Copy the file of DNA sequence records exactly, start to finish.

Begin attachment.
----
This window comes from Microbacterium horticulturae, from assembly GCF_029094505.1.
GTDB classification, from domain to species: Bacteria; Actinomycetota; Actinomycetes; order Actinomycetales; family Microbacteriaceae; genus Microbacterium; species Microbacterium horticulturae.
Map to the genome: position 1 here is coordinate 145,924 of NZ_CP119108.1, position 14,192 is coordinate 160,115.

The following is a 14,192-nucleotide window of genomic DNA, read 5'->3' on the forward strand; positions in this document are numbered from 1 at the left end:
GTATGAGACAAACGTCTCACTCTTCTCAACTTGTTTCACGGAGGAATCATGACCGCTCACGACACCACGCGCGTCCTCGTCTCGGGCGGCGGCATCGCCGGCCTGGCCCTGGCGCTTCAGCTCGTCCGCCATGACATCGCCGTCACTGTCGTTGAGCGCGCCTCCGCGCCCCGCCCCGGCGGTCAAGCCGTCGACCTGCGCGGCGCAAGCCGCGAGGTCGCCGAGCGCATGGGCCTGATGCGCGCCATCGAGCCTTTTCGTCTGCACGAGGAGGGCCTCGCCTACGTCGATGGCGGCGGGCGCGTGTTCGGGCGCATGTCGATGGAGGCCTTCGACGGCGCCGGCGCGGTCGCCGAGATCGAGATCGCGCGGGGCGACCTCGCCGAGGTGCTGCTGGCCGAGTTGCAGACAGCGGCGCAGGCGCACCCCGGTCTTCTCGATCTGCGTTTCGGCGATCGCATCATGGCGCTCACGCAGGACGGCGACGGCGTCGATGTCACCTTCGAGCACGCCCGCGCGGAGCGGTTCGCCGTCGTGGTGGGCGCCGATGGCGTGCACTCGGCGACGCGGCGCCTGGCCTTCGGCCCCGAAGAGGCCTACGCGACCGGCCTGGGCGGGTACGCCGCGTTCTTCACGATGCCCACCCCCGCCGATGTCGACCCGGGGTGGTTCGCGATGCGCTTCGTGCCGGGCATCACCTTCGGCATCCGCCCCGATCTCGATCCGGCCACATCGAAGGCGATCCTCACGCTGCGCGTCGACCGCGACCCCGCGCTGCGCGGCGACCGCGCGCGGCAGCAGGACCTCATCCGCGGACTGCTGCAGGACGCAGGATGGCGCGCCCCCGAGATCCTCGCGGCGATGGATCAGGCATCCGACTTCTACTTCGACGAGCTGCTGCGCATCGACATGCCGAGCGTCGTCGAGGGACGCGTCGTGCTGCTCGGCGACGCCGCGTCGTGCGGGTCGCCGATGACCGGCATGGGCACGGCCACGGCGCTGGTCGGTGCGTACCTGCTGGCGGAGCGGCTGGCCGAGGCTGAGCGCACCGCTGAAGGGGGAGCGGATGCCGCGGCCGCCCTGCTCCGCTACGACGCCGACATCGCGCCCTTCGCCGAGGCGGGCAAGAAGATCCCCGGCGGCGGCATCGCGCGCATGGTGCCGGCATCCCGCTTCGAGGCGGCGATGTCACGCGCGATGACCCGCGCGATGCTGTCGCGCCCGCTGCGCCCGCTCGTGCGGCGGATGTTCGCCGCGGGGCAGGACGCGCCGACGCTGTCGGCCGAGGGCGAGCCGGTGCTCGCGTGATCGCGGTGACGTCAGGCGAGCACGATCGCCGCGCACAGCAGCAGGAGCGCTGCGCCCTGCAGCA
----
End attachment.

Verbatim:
This window comes from Microbacterium horticulturae, from assembly GCF_029094505.1.
GTDB classification, from domain to species: Bacteria; Actinomycetota; Actinomycetes; order Actinomycetales; family Microbacteriaceae; genus Microbacterium; species Microbacterium horticulturae.
Map to the genome: position 1 here is coordinate 145,924 of NZ_CP119108.1, position 14,192 is coordinate 160,115.

The following is a 14,192-nucleotide window of genomic DNA, read 5'->3' on the forward strand; positions in this document are numbered from 1 at the left end:
GTATGAGACAAACGTCTCACTCTTCTCAACTTGTTTCACGGAGGAATCATGACCGCTCACGACACCACGCGCGTCCTCGTCTCGGGCGGCGGCATCGCCGGCCTGGCCCTGGCGCTTCAGCTCGTCCGCCATGACATCGCCGTCACTGTCGTTGAGCGCGCCTCCGCGCCCCGCCCCGGCGGTCAAGCCGTCGACCTGCGCGGCGCAAGCCGCGAGGTCGCCGAGCGCATGGGCCTGATGCGCGCCATCGAGCCTTTTCGTCTGCACGAGGAGGGCCTCGCCTACGTCGATGGCGGCGGGCGCGTGTTCGGGCGCATGTCGATGGAGGCCTTCGACGGCGCCGGCGCGGTCGCCGAGATCGAGATCGCGCGGGGCGACCTCGCCGAGGTGCTGCTGGCCGAGTTGCAGACAGCGGCGCAGGCGCACCCCGGTCTTCTCGATCTGCGTTTCGGCGATCGCATCATGGCGCTCACGCAGGACGGCGACGGCGTCGATGTCACCTTCGAGCACGCCCGCGCGGAGCGGTTCGCCGTCGTGGTGGGCGCCGATGGCGTGCACTCGGCGACGCGGCGCCTGGCCTTCGGCCCCGAAGAGGCCTACGCGACCGGCCTGGGCGGGTACGCCGCGTTCTTCACGATGCCCACCCCCGCCGATGTCGACCCGGGGTGGTTCGCGATGCGCTTCGTGCCGGGCATCACCTTCGGCATCCGCCCCGATCTCGATCCGGCCACATCGAAGGCGATCCTCACGCTGCGCGTCGACCGCGACCCCGCGCTGCGCGGCGACCGCGCGCGGCAGCAGGACCTCATCCGCGGACTGCTGCAGGACGCAGGATGGCGCGCCCCCGAGATCCTCGCGGCGATGGATCAGGCATCCGACTTCTACTTCGACGAGCTGCTGCGCATCGACATGCCGAGCGTCGTCGAGGGACGCGTCGTGCTGCTCGGCGACGCCGCGTCGTGCGGGTCGCCGATGACCGGCATGGGCACGGCCACGGCGCTGGTCGGTGCGTACCTGCTGGCGGAGCGGCTGGCCGAGGCTGAGCGCACCGCTGAAGGGGGAGCGGATGCCGCGGCCGCCCTGCTCCGCTACGACGCCGACATCGCGCCCTTCGCCGAGGCGGGCAAGAAGATCCCCGGCGGCGGCATCGCGCGCATGGTGCCGGCATCCCGCTTCGAGGCGGCGATGTCACGCGCGATGACCCGCGCGATGCTGTCGCGCCCGCTGCGCCCGCTCGTGCGGCGGATGTTCGCCGCGGGGCAGGACGCGCCGACGCTGTCGGCCGAGGGCGAGCCGGTGCTCGCGTGATCGCGGTGACGTCAGGCGAGCACGATCGCCGCGCACAGCAGCAGGAGCGCTGCGCCCTGCAGCA